I was listening to a brilliant podcast this week and the interview spoke to this idea. I was immediately challenged to think about the truth behind this comment. The discussion stemmed from the distance between a father and daughter of more than 13 years. As they rebuilt their relationship, there was a moment where the wounds of the past exploded in the fury of hurt. It was in that space that the dad, Lenny Duncan, said:
“We were a year and a half into living as a family and she was doing something she wasn’t supposed to be doing and I called her out on it. And she let me fucking have it. She said, ‘You ruined my fucking life. You destroyed everything. I’ve never had a family. I’ve never felt love. I’ve never felt like I had any worth. You stole everything from me.’ She screamed, Nadia, three inches from my face. And I walked outside and I got on the phone with my friend and weeped, tears of joy, because we knew she trusted me enough to let me have it, which means she knew I was not leaving.“
Before I go any further, I need to clarify something that is key to this question. For this conversation,”letting someone have it” is speaking your truth. It is summoning the courage to finally say the things that have been on your heart and trusting someone enough to hear your deepest pain and most agonizing fear. This is truth telling and honesty, not shaming or berating. There is absolutely no excuse, no reason, to brutally wound with dagger pointed words, especially if there is not the established safety or security of relationship. That is manipulative abuse, not trust. Period.
Trust building is a sacred gift. By navigating the waters of pain and hurt and loneliness and fear alongside a co-journeyer, we invite others to battle with and take care of our hearts. As I listened to the revelation of trust in this father/daughter moment, I was reminded of times in my own life where I have broken through to new levels of connection with those that I have allowed into my inner sacred spaces. For people with wounds, and let’s be honest that’s most of us have them, we guard the soft spots. We know that by allowing others to see the vulnerable spots, we are risking further hurt. To find the level of trust that reveals love in the midst of the moments of fear of rejection is to launch a relationship into the next dimension.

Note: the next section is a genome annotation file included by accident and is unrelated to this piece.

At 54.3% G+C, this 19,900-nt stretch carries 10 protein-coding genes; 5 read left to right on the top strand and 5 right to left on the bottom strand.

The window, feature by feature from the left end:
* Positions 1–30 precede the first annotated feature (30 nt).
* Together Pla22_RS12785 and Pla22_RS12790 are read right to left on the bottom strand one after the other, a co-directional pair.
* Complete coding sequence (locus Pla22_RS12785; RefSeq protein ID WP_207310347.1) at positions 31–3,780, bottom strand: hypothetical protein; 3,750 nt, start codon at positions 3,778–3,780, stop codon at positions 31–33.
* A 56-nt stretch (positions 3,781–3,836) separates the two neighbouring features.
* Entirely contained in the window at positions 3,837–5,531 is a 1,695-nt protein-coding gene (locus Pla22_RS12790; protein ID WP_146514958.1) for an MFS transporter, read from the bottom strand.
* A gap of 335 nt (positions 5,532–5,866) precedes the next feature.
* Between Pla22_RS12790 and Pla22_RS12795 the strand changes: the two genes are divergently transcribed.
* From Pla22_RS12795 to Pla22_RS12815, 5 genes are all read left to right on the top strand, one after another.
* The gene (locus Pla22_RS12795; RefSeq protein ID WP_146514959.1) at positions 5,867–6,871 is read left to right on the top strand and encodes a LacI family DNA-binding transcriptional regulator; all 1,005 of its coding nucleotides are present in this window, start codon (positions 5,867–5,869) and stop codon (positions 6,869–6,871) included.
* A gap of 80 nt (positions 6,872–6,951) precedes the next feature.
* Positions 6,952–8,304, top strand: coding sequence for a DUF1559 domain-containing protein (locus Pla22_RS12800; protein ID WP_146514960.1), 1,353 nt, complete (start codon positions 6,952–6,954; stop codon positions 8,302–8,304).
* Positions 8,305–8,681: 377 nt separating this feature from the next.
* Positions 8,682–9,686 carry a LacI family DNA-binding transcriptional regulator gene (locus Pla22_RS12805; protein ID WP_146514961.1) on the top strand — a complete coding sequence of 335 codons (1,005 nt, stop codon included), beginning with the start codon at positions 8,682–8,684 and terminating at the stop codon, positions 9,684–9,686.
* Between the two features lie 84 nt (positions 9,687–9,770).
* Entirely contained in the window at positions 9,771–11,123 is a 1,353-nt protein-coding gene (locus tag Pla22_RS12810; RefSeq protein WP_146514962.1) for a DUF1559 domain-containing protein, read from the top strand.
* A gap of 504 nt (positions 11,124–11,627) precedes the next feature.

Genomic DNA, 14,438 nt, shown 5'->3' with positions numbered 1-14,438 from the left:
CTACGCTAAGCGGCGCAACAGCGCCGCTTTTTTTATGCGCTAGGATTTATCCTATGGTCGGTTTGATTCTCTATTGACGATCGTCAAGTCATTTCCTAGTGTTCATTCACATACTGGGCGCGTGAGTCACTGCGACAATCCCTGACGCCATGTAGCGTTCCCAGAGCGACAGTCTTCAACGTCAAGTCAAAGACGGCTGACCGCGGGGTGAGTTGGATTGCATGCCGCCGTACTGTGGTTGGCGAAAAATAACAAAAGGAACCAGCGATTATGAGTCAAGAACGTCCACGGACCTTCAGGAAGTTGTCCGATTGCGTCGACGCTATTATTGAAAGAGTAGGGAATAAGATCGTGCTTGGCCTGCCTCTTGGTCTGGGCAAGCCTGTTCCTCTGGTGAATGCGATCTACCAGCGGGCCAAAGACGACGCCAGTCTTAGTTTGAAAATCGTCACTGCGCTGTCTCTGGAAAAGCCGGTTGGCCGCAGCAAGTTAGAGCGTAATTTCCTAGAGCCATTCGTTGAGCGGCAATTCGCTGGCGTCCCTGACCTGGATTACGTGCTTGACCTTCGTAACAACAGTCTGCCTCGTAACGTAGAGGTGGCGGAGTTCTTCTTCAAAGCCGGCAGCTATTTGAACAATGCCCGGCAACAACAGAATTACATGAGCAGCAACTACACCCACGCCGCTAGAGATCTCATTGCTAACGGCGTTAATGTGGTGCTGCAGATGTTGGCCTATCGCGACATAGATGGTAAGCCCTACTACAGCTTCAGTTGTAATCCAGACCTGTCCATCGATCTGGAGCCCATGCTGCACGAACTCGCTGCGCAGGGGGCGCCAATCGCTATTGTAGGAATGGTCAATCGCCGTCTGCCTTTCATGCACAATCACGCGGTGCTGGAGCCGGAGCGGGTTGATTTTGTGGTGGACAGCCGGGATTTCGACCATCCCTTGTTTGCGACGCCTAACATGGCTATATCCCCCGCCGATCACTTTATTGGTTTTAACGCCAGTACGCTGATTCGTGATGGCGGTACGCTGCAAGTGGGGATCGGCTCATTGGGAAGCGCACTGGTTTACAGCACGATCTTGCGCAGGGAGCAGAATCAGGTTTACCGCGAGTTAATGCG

If you have ever lost it, lost it in a way that all you could do was yell and scream and cry because rational thought has no accurate expression of your internal chaos, you know this kind of risk. But to have the one that you lost it on offer compassion or a unrelenting hug or a “I don’t care and I love you more because you just said that” is an absolute game changer.
Might I offer us all a challenge? Especially for those who need a little feisty release – let them have it. Let the person that you love and trust and are not quite sure how to express yourself to have that risky moment of truth telling. Not because you need to blow your top. Not because you need to yell. Not even because you have some things bottled up under pressure and they don’t have an exit pathway. Do it because YOU need to be you and they need to know that you trust them. I promise, these moments are magic.